When Shahir Massoud was growing up in Toronto, summer gatherings inevitably included potato salads, made by his mother and the other women in the family and community. The traditional Egyptian dishes included the classic lentils and a lemony dressing.
As a child, he loved the combination. But now, as a 37-year-old trained restaurant chef, he looks back and thinks: Couldn’t it have been better? The potatoes were nondescript, and the green lentils were “cooked to oblivion.” The latter was the biggest problem, as he remembers, because it made for a lack of textural variation, which is so important to the way he cooks now.
In his first cookbook, “Eat, Habibi, Eat!,” Massoud revisits the foods of his childhood, especially the celebration dishes made by his mother, who owned a pharmacy and would undoubtedly refer to him as “habibi,” or “my darling” in Arabic.
“I thought, ‘Why don’t I take all these influences and my restaurant training and put some spins on those dishes, but still honor the traditions?’” he said in a phone interview from Toronto, where he lives with his wife and two young children. “They still had to taste like the version they were inspired by, but they could be more interesting.”
When it comes to that potato salad, for instance, Massoud switches to black lentils and buttery fingerlings, cooking them carefully to keep their textures intact. He dresses the potatoes while they’re warm so the dressing soaks in, adding flavor to every bite, and he adds dollops of another traditional Egyptian ingredient: labneh — salted and strained yogurt. (But not just any labneh. For his, he first makes a garlic confit, whisking some of the sweet cloves into the yogurt after it has thickened.)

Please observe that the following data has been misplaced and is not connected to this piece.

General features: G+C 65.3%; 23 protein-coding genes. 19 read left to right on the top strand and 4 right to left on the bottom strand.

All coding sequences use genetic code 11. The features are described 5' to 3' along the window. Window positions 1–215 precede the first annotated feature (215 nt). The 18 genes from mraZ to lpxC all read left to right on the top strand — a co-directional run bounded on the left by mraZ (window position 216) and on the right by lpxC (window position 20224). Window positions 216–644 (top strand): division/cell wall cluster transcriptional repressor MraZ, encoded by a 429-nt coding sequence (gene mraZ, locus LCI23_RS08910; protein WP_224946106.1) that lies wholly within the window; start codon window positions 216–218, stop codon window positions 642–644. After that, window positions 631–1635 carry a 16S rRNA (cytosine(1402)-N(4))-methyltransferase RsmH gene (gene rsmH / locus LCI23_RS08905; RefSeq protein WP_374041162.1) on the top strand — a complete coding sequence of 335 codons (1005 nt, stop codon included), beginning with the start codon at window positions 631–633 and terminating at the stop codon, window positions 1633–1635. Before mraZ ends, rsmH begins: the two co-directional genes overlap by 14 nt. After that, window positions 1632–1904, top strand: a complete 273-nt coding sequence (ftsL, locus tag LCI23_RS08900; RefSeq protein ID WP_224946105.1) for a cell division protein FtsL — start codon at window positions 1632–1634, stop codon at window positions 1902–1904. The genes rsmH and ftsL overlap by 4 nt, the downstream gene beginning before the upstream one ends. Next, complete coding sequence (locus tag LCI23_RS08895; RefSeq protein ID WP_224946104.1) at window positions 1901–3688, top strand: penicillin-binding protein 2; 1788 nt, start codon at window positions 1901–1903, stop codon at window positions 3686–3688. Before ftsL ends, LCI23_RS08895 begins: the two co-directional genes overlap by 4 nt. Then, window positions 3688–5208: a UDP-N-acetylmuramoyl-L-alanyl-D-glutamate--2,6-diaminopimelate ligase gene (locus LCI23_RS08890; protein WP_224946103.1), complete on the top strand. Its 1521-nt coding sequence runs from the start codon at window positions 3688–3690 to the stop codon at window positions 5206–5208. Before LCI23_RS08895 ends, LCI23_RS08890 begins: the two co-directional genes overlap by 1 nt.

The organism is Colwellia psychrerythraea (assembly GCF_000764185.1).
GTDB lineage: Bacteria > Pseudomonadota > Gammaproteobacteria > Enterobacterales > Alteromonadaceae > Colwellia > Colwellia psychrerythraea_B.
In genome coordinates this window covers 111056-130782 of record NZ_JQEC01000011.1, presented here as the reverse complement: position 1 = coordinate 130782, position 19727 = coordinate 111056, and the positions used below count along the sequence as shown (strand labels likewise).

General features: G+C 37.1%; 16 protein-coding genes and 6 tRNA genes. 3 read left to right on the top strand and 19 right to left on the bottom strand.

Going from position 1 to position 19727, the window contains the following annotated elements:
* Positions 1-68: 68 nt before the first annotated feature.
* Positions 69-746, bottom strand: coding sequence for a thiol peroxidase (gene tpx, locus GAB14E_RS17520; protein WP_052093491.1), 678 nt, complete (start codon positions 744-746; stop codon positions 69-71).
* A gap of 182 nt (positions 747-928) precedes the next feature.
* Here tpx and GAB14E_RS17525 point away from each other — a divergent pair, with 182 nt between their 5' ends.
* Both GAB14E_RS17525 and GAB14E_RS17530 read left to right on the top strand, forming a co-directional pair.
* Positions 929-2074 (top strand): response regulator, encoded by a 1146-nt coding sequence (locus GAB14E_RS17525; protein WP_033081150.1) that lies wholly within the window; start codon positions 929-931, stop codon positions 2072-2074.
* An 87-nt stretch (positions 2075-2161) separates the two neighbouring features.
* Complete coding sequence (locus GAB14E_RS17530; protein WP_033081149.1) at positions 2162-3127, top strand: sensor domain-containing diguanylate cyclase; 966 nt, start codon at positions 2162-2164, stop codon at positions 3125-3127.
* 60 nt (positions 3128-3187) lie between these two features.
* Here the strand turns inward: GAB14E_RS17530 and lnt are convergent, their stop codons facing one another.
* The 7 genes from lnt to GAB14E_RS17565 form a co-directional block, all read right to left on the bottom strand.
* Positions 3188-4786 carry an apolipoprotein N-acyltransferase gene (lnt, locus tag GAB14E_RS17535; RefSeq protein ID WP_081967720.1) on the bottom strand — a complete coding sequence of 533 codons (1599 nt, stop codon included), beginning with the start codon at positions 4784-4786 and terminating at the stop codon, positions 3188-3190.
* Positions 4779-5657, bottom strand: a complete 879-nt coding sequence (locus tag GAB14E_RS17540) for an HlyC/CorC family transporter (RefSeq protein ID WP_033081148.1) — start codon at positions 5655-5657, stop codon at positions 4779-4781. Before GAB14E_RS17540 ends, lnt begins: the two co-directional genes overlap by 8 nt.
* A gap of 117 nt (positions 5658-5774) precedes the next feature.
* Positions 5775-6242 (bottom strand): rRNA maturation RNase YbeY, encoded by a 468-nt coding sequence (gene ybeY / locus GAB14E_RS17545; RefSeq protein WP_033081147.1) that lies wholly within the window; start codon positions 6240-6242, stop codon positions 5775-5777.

“It honors that original potato salad,” he said, “but transforms it into something more exciting.”
I served Massoud’s recipe at a casual potluck get-together of work colleagues, all of us excited to see one another after way too many Zoom meetings.
I was the only one who brought something savory, and even though I had tasted the salad and knew how delicious it was, for a brief moment I wondered whether it could compete on a table of shortbread, cookies, Thai iced tea and a galette. It was all I could do to not shout, “Eat, friends, eat!”
I needn’t have worried.